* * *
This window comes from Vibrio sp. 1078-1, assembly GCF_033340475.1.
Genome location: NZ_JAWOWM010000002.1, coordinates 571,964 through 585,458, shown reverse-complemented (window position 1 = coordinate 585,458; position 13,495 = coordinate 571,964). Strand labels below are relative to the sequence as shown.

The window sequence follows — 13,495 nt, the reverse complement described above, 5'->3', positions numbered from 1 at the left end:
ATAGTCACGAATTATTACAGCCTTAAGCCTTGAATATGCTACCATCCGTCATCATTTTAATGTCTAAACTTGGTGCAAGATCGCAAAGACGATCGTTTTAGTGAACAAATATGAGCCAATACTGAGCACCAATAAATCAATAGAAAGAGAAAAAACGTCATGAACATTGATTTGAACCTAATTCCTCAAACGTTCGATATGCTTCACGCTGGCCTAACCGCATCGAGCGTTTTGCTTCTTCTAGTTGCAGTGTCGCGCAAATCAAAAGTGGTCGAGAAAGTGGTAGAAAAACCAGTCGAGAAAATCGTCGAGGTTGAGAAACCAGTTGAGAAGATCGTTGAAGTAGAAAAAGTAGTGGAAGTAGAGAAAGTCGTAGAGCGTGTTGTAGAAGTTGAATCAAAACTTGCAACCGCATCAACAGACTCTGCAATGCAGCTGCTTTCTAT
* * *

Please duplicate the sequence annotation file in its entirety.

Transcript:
This window comes from Vibrio sp. 1078-1, assembly GCF_033340475.1.
Genome location: NZ_JAWOWM010000002.1, coordinates 571,964 through 585,458, shown reverse-complemented (window position 1 = coordinate 585,458; position 13,495 = coordinate 571,964). Strand labels below are relative to the sequence as shown.

The window sequence follows — 13,495 nt, the reverse complement described above, 5'->3', positions numbered from 1 at the left end:
ATAGTCACGAATTATTACAGCCTTAAGCCTTGAATATGCTACCATCCGTCATCATTTTAATGTCTAAACTTGGTGCAAGATCGCAAAGACGATCGTTTTAGTGAACAAATATGAGCCAATACTGAGCACCAATAAATCAATAGAAAGAGAAAAAACGTCATGAACATTGATTTGAACCTAATTCCTCAAACGTTCGATATGCTTCACGCTGGCCTAACCGCATCGAGCGTTTTGCTTCTTCTAGTTGCAGTGTCGCGCAAATCAAAAGTGGTCGAGAAAGTGGTAGAAAAACCAGTCGAGAAAATCGTCGAGGTTGAGAAACCAGTTGAGAAGATCGTTGAAGTAGAAAAAGTAGTGGAAGTAGAGAAAGTCGTAGAGCGTGTTGTAGAAGTTGAATCAAAACTTGCAACCGCATCAACAGACTCTGCAATGCAGCTGCTTTCTAT